On many reservations, the drive toward large-scale economic development was derived from the natural mineral wealth of the community, and came with a high environmental cost. In the case of the Navajo Nation, tribal officials and some members celebrated the jobs and revenues these activities helped created. Although many questioned or outright opposed development’s high cost on the environment, these mineral economies eventually became part of the social and political reality on the ground.

Mineral economies became embedded within the social and cultural landscape, especially near where extraction occurred. For example, coal mining on the western end of the Navajo Nation provided many jobs for people in the immediate vicinity.

But the mines also served as a source of revenue for tribal government as a whole. This activity ushered in a new sense of scale with respect to how Navajo thought about their family and community livelihoods, and development in general. It scaled up Navajo self-consciousness from the level of the community and family to the level of the nation. When community members transitioned from subsistence activities (such as sheep and cattle herding, small-scale farming, or arts and crafts activities) and into regimes of wage labour such as railroad work, mining, and other forms of construction, a new kind of social relation was embedded into the landscape—a social relation structured by alienation and hierarchy, and ideologically framed by Navajo nationalist discourse. The emergence of a new class consciousness has arguably led to a reframing of what Navajos consider to be legitimate forms of work. It also defines what the tribal government is expected to do in order to promote and continue these types of work.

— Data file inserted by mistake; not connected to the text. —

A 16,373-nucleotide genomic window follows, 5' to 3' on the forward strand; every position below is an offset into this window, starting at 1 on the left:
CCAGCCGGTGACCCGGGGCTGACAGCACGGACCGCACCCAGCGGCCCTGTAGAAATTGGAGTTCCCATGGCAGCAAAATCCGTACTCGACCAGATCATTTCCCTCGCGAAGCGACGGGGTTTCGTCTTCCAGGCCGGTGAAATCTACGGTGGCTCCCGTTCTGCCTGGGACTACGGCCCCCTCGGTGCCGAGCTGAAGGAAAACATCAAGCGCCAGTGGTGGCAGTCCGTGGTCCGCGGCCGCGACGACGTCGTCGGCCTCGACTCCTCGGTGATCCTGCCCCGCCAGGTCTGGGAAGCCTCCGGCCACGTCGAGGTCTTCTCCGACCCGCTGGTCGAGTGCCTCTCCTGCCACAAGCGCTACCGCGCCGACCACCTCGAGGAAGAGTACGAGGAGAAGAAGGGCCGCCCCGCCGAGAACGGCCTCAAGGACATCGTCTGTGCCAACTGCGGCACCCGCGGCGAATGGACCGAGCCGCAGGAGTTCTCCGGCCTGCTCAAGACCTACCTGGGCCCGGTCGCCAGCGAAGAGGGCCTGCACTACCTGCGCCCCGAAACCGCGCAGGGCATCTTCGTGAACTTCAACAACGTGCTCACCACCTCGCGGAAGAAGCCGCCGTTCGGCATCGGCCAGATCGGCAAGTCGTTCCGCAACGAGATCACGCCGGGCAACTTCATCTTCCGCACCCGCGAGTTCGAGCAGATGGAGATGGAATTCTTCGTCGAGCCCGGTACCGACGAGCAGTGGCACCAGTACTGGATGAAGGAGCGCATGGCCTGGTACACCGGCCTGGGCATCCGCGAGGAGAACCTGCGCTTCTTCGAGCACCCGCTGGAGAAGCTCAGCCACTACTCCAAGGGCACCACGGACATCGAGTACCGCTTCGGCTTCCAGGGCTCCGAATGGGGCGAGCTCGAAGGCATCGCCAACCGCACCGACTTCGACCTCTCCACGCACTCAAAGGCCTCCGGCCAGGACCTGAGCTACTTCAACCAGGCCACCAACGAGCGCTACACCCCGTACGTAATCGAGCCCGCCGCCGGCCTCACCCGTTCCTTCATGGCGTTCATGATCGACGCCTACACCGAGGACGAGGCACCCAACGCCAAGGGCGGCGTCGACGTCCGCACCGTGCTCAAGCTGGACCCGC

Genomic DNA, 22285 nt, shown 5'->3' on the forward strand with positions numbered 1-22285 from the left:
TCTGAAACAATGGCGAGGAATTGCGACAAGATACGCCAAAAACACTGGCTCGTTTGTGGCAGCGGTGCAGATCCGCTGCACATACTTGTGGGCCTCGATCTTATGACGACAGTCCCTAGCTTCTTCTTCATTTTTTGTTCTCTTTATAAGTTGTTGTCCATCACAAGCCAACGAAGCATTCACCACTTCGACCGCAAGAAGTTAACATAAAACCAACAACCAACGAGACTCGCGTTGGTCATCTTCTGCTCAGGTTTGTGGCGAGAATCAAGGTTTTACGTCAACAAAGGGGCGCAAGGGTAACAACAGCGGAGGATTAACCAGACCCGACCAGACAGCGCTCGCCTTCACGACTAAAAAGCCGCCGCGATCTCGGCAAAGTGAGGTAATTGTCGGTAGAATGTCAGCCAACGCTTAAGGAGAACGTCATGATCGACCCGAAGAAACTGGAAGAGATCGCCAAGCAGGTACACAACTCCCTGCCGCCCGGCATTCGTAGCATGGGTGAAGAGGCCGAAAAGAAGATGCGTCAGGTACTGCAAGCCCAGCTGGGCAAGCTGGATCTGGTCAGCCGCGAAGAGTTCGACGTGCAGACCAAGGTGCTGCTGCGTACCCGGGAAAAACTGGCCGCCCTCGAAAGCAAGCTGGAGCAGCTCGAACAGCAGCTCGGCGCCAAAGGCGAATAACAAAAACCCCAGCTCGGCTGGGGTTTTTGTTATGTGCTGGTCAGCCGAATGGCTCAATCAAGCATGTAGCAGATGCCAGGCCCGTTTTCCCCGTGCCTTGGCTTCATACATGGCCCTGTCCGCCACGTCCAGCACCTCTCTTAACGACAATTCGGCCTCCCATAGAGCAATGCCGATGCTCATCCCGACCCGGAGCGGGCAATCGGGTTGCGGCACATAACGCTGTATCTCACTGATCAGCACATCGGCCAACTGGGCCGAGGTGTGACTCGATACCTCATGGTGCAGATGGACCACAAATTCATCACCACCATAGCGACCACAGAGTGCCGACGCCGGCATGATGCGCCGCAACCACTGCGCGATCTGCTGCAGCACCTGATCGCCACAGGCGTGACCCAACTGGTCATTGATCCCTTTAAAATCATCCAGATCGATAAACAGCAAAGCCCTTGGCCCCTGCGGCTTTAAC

Development and modernization